Panel 3: The Role and Functions of the Military in a Democratic state The third panel was chaired by Prof. İlhan Uzgel of Ankara University and was concerned with the role of the military in selected Arab countries. Prof. Nūr Faraḥāt, speaking on Egypt, stated that military forces play an important role in guaranteeing legitimacy and democracy in a pluralist state. In Egypt, the legal organization of the military forces was regulated already in the Constitution of 1923. The question in the current situation is whether the armed forced should protect democracy, especially during political unrest. The question was considered difficult. There is certainly no universal solution for all Islamic countries.

Šaiḫ Ḥamūdī, speaking on Iraq, stated that the Arab Spring occured in countries with a strong military or secret service. The challenge seems to be how military interference in politics can be averted in the future. In regard to Iraq, a lot has been learned from the international experience. Moreover, a crucial issue might be how to prevent the military from participating in elections. Šaiḫ Ḥamūdī expressed that one important requisite is that the leader of the military should be a civilian. Generally, the army’s role should be limited, as its job is to protect the borders, and not to get involved in internal affairs.

Panel 4: Institutional Safeguards against Breaches of Constitutional Law The fourth panel was chaired by Judge Abdul Gadire Koroma (Sierra Leone) of the International Court of Justice. The first presentation by Prof. Rāʾid Faqīr dealt with “Considerations of a Constitutional Review Mechanism: the Example of Jordan”. Concerning safeguards, Prof. Faqīr stated that the constitutional legislator should not deal too much with details. He presented Morocco as a good example, where only general guidelines are existing. Detrimental is the Jordanʼs conceptual understanding, where the judges of the Constitutional Court (nine judges elected for a six year term) have political affiliations which, obviously, has an impact on the work of the Court.





Judge al-Maḥmūd shared his views on “Constitutional Jurisdiction in Times of Crisis:

Experiences from Iraq”. He stated that in 2003, after the regime change in Iraq, a Federal Supreme Court was established. The Court includes nine members, nominated by the High Judicial Council of Iraq, and tops the judiciary pyramid.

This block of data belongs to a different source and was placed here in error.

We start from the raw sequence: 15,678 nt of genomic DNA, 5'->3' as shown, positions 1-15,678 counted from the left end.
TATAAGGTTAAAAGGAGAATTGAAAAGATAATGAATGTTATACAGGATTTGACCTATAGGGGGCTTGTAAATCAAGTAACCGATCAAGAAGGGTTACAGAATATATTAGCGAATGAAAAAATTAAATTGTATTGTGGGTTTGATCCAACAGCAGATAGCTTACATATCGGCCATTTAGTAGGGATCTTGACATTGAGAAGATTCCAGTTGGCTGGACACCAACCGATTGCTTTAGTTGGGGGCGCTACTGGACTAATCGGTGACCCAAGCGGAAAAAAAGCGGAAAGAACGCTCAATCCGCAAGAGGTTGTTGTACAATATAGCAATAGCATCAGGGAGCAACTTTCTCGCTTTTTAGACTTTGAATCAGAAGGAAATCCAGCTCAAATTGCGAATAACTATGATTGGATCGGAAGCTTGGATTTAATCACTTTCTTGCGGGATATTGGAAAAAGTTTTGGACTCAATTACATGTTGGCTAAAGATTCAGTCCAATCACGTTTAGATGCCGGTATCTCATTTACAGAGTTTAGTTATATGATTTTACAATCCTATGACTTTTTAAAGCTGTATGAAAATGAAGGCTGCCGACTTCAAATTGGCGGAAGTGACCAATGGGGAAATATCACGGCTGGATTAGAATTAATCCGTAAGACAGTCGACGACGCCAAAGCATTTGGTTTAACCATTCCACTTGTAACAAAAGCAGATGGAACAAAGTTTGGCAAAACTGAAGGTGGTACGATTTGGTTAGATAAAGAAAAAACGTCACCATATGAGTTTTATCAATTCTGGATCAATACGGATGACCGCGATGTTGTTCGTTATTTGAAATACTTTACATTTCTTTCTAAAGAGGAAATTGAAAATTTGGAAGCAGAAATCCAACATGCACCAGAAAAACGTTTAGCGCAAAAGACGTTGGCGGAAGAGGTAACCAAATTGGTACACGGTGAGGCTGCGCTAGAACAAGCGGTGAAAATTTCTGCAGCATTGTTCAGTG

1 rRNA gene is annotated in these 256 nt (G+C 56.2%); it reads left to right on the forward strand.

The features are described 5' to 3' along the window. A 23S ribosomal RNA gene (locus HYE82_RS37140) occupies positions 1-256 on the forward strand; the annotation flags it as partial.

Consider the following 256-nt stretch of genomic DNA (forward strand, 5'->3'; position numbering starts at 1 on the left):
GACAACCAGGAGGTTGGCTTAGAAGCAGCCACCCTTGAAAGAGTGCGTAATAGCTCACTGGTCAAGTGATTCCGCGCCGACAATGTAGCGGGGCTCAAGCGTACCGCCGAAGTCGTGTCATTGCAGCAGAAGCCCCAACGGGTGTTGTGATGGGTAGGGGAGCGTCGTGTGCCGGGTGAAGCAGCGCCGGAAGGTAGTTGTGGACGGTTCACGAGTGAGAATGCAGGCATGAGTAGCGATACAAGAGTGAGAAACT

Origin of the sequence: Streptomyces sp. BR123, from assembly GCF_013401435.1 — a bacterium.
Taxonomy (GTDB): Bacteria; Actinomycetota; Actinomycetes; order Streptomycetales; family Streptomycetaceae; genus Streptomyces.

Like all Iraqi courts, it is independent from the executive branch and the Ministry of Justice in terms of staff, facilities and budget. Al-Maḥmūd sees the estab 43 – lishment of the Court as a positive turning point in the history of the Iraqi judiciary.

Dr. Thomas Markert (Secretary-General of the Council of Europe Venice Commission) shared his thoughts and experiences concerning the reasons for establishing constitutional courts. The main factor is usually political pressure on governments. Another key factor is the protection of human rights. In situations of crises, it is often difficult for a constitutional court to resist attempts to undermine the democratic system and to strengthen authoritarian regimes. Kyrgyzstan, for example, tried to establish a democratic system. However, the president claimed more powers and with the help of parliament, had a new constitution written in his favour. But, in general, constitutional courts play a positive role in safeguarding democracy and the rule of law.

In the ensuing discussion, several participants underscored the importance of an independent judiciary (and a proper separation of powers) in order to successfully perform the judicary’s role in safeguarding the constitution. Moreover, it was stressed the need of the independence of the judiciary not only financially but also administratively. Questions were raised with regard to the courts’ role in monitoring the constitutionality of legislative and executive acts and in overseeing authorities. Furthermore, it was pointed out that it is not only the constitutional court (or the judiciary) which are responsible for safeguarding the constitution but that all three powers are tasked with this.